The Road Not Taken, and Fire and Ice, by Robert Frost

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Classifying Robert Frost as a poet has been a conundrum for many critics, as his style of poetry is a cross between the nineteenth century and the twentieth century. This cross makes him an extremely unique poet, very comparable to T.S. Elliot and Wallace Stevens (Southworth 169). James M. Cox, in an attempt to decipher how Frost developed into the poet that he was, wrote “though his career fully spans the modern period and though it is impossible to speak of him as anything other than a modern poet, it is difficult to place him in the main tradition of modern poetry” (“Robert Frost”). Frost’s life and his experience at the turn of the century is what brought him to be such a famous poet.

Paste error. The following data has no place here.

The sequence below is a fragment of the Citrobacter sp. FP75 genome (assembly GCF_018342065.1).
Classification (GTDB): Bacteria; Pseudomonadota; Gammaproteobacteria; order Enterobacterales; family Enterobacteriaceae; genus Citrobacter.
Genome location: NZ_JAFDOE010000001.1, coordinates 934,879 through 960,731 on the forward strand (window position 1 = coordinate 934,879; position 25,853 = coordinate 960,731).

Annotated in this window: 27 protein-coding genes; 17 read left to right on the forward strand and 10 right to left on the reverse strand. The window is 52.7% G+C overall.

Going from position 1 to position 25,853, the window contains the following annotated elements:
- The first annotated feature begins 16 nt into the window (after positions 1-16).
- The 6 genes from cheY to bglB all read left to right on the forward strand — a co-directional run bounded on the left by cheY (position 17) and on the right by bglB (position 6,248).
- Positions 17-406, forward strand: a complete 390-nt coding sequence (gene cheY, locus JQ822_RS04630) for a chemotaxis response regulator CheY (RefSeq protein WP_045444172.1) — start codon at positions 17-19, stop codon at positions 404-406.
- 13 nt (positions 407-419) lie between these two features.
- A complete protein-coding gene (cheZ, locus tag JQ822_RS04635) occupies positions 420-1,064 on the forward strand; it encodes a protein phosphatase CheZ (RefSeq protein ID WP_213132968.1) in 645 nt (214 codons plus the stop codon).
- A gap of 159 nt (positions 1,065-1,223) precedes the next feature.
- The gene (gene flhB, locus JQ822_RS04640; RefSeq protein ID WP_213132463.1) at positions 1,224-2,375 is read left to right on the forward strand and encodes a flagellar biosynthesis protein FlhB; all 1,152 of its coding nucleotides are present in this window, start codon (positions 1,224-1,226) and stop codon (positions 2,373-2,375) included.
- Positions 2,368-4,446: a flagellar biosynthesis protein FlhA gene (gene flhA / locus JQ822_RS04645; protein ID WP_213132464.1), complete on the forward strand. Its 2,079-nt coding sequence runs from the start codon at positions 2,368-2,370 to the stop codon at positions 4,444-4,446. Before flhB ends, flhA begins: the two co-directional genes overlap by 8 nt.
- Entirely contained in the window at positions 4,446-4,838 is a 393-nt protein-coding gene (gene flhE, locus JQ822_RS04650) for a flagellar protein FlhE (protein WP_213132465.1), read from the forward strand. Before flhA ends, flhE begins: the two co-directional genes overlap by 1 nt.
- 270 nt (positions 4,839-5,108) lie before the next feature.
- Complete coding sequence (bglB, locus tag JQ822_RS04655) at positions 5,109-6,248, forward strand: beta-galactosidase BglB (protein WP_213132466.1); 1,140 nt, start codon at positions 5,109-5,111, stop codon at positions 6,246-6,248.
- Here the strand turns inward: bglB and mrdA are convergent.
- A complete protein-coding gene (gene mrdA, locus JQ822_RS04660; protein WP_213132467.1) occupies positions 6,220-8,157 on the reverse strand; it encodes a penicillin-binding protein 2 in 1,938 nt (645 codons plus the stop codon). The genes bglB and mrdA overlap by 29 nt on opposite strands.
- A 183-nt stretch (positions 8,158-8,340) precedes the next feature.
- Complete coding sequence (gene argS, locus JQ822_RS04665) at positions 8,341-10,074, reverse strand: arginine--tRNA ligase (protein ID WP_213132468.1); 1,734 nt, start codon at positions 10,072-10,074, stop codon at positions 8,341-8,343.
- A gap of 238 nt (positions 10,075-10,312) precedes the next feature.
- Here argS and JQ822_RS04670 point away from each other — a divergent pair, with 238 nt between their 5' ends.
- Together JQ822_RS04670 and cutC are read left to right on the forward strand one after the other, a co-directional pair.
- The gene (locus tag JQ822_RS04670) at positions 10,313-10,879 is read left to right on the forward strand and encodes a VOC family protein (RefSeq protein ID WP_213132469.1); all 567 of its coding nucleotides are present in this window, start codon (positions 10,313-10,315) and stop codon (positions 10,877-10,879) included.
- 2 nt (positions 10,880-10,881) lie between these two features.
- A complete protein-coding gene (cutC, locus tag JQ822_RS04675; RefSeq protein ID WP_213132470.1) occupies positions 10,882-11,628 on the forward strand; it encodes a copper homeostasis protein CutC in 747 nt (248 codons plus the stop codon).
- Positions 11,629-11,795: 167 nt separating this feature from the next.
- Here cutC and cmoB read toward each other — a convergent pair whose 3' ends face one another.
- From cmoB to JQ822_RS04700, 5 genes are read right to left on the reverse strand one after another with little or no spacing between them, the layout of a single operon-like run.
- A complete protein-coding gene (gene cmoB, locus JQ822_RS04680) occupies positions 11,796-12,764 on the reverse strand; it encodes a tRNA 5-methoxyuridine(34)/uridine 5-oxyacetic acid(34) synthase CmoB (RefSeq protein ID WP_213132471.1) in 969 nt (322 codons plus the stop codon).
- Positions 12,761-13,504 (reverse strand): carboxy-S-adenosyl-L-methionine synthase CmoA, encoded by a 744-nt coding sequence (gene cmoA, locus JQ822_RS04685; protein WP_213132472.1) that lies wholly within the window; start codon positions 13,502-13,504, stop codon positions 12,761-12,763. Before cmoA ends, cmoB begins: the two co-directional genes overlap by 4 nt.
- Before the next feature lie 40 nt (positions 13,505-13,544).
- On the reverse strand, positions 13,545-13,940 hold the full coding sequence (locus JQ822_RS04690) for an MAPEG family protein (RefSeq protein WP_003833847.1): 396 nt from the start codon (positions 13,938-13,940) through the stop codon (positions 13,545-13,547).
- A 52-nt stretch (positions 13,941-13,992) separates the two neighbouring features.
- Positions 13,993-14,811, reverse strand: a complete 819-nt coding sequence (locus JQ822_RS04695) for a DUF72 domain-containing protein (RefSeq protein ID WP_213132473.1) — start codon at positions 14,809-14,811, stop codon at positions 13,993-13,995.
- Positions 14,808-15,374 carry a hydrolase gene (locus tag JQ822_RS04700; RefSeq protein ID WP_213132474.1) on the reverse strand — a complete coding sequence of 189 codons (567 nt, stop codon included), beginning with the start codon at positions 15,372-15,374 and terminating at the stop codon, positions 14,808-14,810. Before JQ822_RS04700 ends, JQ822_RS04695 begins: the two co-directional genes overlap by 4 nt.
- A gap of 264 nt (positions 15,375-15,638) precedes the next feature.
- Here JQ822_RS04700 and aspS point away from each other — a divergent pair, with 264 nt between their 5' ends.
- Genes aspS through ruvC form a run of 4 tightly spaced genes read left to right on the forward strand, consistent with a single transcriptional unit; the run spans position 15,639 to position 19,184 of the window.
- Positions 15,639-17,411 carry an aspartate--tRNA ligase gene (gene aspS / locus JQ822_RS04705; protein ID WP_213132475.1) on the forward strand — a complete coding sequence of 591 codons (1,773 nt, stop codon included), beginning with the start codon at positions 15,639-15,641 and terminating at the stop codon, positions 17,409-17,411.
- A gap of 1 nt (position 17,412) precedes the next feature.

In 1874 Frost was born to William Prescott Frost Jr., who was a journalist, and Isabelle Moodie in San Francisco California. He spent the first eleven years of his life in California, but when his father passed away in 1885 Frost moved across the country to Lawrence, Massachusetts to live with his Grandfather on his mill. Frost had an early affinity for poetry and published his first poem in his high school’s magazine. In Frost’s later poetry, he is well known for his connection to rural life, however he was born and bred a city boy. After failing to commit to Dartmouth College, Frost returned to Lawrence, Massachusetts and worked various jobs in the working class. For example, he delivered newspapers and worked in a factory until he realized his hatred for these mundane jobs. After his change of heart, Frost committed to his poetry (The Biography of Robert Frost).

Frost sold his first poem in 1894 to The New York Independent, and it was called “My Butterfly: An Elegy”. Robert Frost was so ecstatic about his first publication that ...

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Contemporary Literary Criticism. Detroit: Gale, 1975. 3: 168. Print.

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